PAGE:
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Proteolysis is the breakdown of proteins into smaller polypeptides or amino acids. In general, this occurs by the hydrolysis of the peptide bond, and is most commonly achieved by cellular enzymes called proteases, but may also occur by intramolecular digestion, as well as by non-enzymatic methods such as the action of mineral acids and heat.
Proteolysis in organisms serves many purposes; for example, digestive enzymes break down proteins in food to provide amino acids for the organism, while proteolytic processing of polypeptide chain after its synthesis may be necessary for the production of an active protein. It is also important in the regulation of some physiological and cellular processes, as well as preventing the accumulation of unwanted or abnormal proteins in cells.
Limited proteolysis of a polypeptide during or after translation in protein synthesis often occur for many proteins. This may involve removal of the N-terminal methionine, signal peptide, and/or the conversion of an inactive or non-functional protein to an active one. The precursor to the final functional form of protein is termed proprotein, and these proproteins may be first synthesized as preproprotein. For example, albumin is first synthesized as preproalbumin and contains an uncleaved signal peptide. This forms the proalbumin after the signal peptide is cleaved, and a further processing to remove the N-terminal 6-residue propeptide yields the mature form of the protein.
The initiating methonine (and, in prokaryotes, fMet) may be removed during translation of the nascent protein. For E. coli, fMet is efficiently removed if the second residue is small and uncharged, but not if the second residue is bulky and charged. In both prokaryotes and eukaryotes, the exposed N-terminal residue may determine the half-life of the protein according to the N-end rule.
Proteins that are to be targeted to a particular organelle or for secretion have an N-terminal signal peptide that directs the protein to its final destination. This signal peptide is removed by proteolysis after their transport through a membrane.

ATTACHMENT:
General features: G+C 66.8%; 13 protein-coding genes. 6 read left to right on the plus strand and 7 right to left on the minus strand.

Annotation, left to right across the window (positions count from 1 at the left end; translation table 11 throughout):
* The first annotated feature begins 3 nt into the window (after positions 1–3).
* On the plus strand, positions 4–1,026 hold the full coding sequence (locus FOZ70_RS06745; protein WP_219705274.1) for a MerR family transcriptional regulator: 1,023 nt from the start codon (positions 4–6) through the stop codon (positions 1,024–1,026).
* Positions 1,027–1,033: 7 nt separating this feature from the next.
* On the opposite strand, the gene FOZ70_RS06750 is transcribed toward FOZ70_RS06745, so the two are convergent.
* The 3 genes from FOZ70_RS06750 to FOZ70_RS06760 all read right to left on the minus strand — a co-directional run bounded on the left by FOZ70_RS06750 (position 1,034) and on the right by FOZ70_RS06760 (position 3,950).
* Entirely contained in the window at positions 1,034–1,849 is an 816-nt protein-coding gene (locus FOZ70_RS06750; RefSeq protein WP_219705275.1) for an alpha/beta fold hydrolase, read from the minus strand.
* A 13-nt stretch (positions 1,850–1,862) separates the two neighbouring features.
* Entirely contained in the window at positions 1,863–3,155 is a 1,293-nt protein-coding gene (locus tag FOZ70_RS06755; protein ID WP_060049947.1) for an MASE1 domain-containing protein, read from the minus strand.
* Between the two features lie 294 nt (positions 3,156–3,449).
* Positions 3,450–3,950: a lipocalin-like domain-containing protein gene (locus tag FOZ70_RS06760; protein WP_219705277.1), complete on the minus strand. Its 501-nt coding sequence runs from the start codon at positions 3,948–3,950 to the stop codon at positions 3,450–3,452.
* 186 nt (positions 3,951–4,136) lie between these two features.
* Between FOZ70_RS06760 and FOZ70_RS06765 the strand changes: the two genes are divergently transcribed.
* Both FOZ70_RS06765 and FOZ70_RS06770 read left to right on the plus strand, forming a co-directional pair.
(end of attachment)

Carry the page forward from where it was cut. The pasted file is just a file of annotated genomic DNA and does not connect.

Some proteins and most eukaryotic polypeptide hormones are synthesized as a large precursor polypeptide known as polyprotein that require proteolytic cleavage into individual smaller polypeptide chains. The polyprotein pro-opiomelanocortin (POMC) contains many polypeptide hormones. The cleavage pattern of POMC, however, may vary between different tissues, yielding different sets of polypeptide hormones from the same polyprotein.
Many viruses also produce their proteins initially as a single polypeptide chain that were translated from a polycistronic mRNA. This polypeptide is subsequently cleaved into individual polypeptide chains.
Many proteins and hormones are synthesized in the form of their precursors - zymogens, proenzymes, and prehormones. These proteins are cleaved to form their final active structures. Insulin, for example, is synthesized as preproinsulin, which yields proinsulin after the signal peptide has been cleaved. To form the mature insulin, the proinsulin is then cleaved at two positions to yield two polypeptide chains linked by 2 disulphide bonds. Proinsulin is necessary for the folding of the polypeptide chain, as the 2 polypeptide chains of insulin may not correctly assemble into the correct form, whereas its precursor proinsulin does.
Proteases in particular are synthesized in the inactive form so that they may be safely stored in cells, and ready for release in sufficient quantity when required. This is to ensure that the protease is activated only in the correct location or context, as inappropriate activation of these proteases can be very destructive for an organism. Proteolysis of the zymogen yields an active protein; for example, when trypsinogen is cleaved to form trypsin, a slight rearrangement of the protein structure that completes the active site of the protease occurs, thereby activating the protein.
Proteolysis can, therefore, be a method of regulating biological processes by turning inactive proteins into active ones. A good example is the blood clotting cascade whereby an initial event triggers a cascade of sequential proteolytic activation of many specific proteases, resulting in blood coagulation. The complement system of the immune response also involves a complex sequential proteolytic activation and interaction that result in an attack on invading pathogens.
Proteolytic cleavage breaks down proteins in food extracellularly into smaller peptides and amino acids so that they may be absorbed and used by an organism. Proteins in cells are also constantly being broken down into amino acids. This intracellular degradation of protein serves a number of functions: It removes damaged and abnormal protein and prevent their accumulation, and it also serves to regulate cellular processes by removing enzymes and regulatory proteins that are no longer needed. The amino acids may then be reused for protein synthesis.
The intracellular degradation of protein may be achieved in two ways - proteolysis in lysosome, or a ubiquitin-dependent process that targets unwanted proteins to proteasome. The autophagy-lysosomal pathway is normally a non-selective process, but it may become selective upon starvation whereby proteins with peptide sequence KFERQ or similar are selectively broken down. The lysosome contains a large number of proteases such as cathepsins.
The ubiquitin-mediated process is selective. Proteins marked for degradation are covalently linked to ubiquitin. Many molecules of ubiquitin may be linked in tandem to a protein destined for degradation. The polyubiquinated protein is targeted to an ATP-dependent protease complex, the proteasome. The ubiquitin is released and reused, while the targeted protein is degraded.